Thursday, January 26, 2012

Homologous Structures and their Evolution

So for my first post, I originally wanted to post about the earliest signs of appendages and found that that post may be a bit long. (Appendages exist at the cellular level and even though I love cellular biology I didn't feel like reading papers today. ha) So I decided to do it another time.

I remembered that in class we looked at the figure of the different forelimb structures in mammals, and saw that they were homologous. Now for those of you reading this blog that are not from my class, homologous is defined by Mariam-Webster Dictionary as "having the same relative structure." A link to the dictionary entry can be found at the bottom of this post.

So from this we can derive that the homologous limbs in mammals are those that have similar bone structure.

So the question I had was how did these changes in function occur? We know that all mammals had a common ancestor? But what did that ancestor look like. The Canadian MUSEUM of nature states that "one of the earliest mammals was the shrew like animal shrew-like Morganucodon." The have a really cool video that shows the diversification of limbs over the centuries as mammals evolved, but also hows they maintained the same general structure. The video takes the mammal phylogeny and follows the the tree from the Morganucodon to modern day humans, bats, and whale, and shows some of the forms limbs took along the journey of evolution.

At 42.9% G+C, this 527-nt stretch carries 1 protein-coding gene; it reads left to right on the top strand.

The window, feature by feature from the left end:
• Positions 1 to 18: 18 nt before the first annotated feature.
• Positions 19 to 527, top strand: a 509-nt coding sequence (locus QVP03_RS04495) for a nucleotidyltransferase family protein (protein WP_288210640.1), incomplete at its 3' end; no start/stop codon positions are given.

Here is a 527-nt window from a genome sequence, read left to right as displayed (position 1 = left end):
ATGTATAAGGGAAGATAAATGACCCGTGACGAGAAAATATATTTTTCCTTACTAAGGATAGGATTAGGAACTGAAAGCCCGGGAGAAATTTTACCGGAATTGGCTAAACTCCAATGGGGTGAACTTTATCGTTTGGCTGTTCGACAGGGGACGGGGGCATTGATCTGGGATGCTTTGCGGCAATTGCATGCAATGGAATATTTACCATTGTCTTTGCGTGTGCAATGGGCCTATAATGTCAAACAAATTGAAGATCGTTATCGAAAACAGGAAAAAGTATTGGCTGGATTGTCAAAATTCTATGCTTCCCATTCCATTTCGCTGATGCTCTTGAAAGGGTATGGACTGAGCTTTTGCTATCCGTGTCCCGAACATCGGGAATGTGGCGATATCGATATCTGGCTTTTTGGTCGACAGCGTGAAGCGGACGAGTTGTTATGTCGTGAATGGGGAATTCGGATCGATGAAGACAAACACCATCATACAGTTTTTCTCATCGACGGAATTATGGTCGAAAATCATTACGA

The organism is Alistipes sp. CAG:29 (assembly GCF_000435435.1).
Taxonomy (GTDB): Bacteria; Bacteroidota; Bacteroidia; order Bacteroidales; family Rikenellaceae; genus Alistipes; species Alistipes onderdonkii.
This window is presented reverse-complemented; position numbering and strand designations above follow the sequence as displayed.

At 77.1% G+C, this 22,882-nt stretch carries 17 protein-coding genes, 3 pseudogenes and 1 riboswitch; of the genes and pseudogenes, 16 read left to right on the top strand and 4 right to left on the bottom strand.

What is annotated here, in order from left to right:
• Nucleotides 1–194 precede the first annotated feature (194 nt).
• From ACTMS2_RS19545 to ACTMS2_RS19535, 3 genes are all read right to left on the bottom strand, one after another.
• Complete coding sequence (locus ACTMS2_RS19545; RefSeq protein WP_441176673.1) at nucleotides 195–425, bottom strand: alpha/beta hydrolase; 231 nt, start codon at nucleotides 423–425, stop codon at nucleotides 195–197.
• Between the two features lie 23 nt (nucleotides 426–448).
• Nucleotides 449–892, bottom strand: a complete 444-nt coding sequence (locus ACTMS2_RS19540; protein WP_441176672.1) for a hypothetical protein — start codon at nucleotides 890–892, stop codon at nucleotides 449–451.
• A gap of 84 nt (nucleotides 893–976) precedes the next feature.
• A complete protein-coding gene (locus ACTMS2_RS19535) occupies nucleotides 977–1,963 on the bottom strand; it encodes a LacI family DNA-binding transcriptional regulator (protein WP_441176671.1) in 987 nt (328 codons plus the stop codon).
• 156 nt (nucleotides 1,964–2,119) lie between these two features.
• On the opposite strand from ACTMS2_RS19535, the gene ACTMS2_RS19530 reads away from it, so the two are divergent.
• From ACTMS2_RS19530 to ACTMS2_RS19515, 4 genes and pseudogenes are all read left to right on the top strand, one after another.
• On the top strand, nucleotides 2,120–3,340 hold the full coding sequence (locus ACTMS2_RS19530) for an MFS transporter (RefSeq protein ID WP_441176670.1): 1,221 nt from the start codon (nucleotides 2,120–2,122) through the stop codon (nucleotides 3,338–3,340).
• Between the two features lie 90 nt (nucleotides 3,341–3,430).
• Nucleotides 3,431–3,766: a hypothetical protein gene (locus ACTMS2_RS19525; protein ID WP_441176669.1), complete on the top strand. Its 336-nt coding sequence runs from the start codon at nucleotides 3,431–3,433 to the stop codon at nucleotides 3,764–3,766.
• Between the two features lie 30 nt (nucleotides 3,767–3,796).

The interactive video can be found at:


  1. To answer one of your questions:

    The easiest and the simplest assumption as to why these "changes in function" occurred is perhaps the environment itself: whales develop fins because they need to swim; bats develop wings to avoid ground-level predators. Of course, there is more to this, but perhaps by studying the "intermediate missing links" that show the midpoint of these limbic developments, we can learn more about what environmental pressure they were put in.

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